As much as you might hope that all the symptoms of having a baby are over after you give birth, sadly that is rarely the case. Something the majority of women will experience is postnatal bleeding or discharge, known as lochia.
We got the lowdown from Dr Ellis Downes, Consultant Obstetrician and Gynaecologist at The Portland Hospital, part of HCA Healthcare UK, about everything you need to know.
What is lochia?
“Lochia is also known as post-party discharge. It is the normal discharge of mucus and blood from the vagina that develops after giving birth.
It usually begins straight after birth and can continue for up to six weeks postpartum – however, the heaviest flow tends to be during the first two weeks. Lochia varies from woman to woman, with some experiencing it for a shorter period of time than others. Lochia tends to persist longer after a Caesarean section than a vaginal delivery.
"Lochia is similar to a period, except it may be heavier initially, and lasts longer. Alongside this, lochia might contain blood clots as well as remnants from the placenta and other materials that can be shed from the uterus after birth.
"It’s important to check that blood clots are no bigger than the size of a small plum and that you are not passing multiple clots within a 24-hour period. You should also not pass more than one pint of blood in the first 24 hours. If you do, or you feel in any way unwell, call your midwife, doctor, or 111 for advice.”
Can I get lochia after a c-section?
“Yes, you can, however, you might experience less lochia than those who have had a vaginal delivery. This is because the obstetricians carefully check the placenta and membranes have been removed from the uterus at the time of the c-section.”
How long does lochia last?
“Lochia tends to last around 10 to 14 days but can last for as long as six weeks."
Over time, lochia will likely change in consistency and appearance. Many women notice the following:
Initially, lochia is dark red, and the flow may be heavy. This is when most clots leave the vagina.
Between around days four and 10, lochia should get lighter and have a more pinkish or brownish hue.
After approximately 10 to 14 days, lochia should become similar to spotting or a very light period.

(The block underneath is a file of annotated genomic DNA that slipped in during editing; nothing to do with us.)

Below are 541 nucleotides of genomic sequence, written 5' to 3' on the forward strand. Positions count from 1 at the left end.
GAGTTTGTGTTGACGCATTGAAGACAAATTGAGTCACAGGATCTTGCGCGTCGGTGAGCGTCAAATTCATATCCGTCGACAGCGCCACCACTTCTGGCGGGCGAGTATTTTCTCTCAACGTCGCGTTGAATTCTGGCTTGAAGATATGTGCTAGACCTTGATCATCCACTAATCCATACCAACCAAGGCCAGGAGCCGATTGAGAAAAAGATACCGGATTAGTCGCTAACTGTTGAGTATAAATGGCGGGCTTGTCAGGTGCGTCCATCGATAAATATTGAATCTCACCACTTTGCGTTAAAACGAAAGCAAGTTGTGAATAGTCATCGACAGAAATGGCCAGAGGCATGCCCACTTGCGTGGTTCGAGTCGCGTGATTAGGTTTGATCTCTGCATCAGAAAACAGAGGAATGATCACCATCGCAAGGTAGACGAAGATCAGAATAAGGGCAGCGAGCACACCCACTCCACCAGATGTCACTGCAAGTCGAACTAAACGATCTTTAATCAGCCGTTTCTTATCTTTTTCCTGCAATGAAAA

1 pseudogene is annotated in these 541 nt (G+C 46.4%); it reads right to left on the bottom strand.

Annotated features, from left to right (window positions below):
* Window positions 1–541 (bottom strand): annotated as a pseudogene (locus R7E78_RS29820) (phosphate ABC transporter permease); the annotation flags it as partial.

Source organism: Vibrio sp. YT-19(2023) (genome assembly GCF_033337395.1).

For the remaining days or weeks, lochia should look more like a watery mucus and will be white or yellow in colour.
What causes lochia?
“From the time of conception to delivery of the baby, your uterus increases significantly in size (roughly 500 times bigger!). After delivery, the uterus, over a few weeks returns to its pre-pregnancy size and excess tissue, and fragments of placenta and membranes, are shed. naturally, once your baby has been born, it needs to shrink back down. To do this, it contracts and sheds the additional tissue gained. The material leaving the body is referred to as lochia.”
How should I manage lochia?
“Lochia is a natural and necessary bodily function, so you should not attempt to do anything to prevent it from happening.
"There are many products to help women manage lochia postpartum, including specially designed underwear and large absorbent maternity pads, which are designed to help increase protection and comfort. However, you shouldn’t wear tampons initially during this time to avoid infection.
"During this time, I’d recommend that you wear loose and comfortable clothing. You can also take over-the-counter pain relief if you experience cramping.
"Additionally, try to get as much rest as possible – it is not always easy with a newborn baby – but this will help generally with postpartum recovery.”
Does lochia smell?
“Lochia does have an odour, which is typically a musty smell and similar to menstrual discharge.
"If your lochia smells particularly strong or foul, this might indicate infection. If you experience this, please report it to your midwife or GP who can help.”
When should I see a doctor?
“Whilst it is normal to pass a lot of blood in the first week or so, excessive bleeding and clotting, otherwise known as postpartum haemorrhage (PPH), is a medical emergency. It is determined by how much blood you lose (over 500ml in 24 hours) and predominantly happens within the first day or so after birth. However, although unusual, it can occur later than this."
PPH happens in about 1-5 per cent of women, so it’s important that you monitor how much blood you are passing. It can be life-threatening if treatment is not sought early on, so do make sure you seek advice if you are unsure.
Symptoms of PPH include:
Consistently heavy bleeding over the space of 12-24 hours
Chills and/or a high temperature
Pale and clammy skin
Cramping or swelling in the lower abdomen and vaginal area
Palpitations or a rapid heartbeat
These are all signs of PPH or infection and medical treatment should be sought immediately.
Additionally, if your lochia remains heavy for more than two weeks postpartum, or if you are still experiencing lochia after 7 or 8 weeks postpartum, you should speak to your midwife or GP.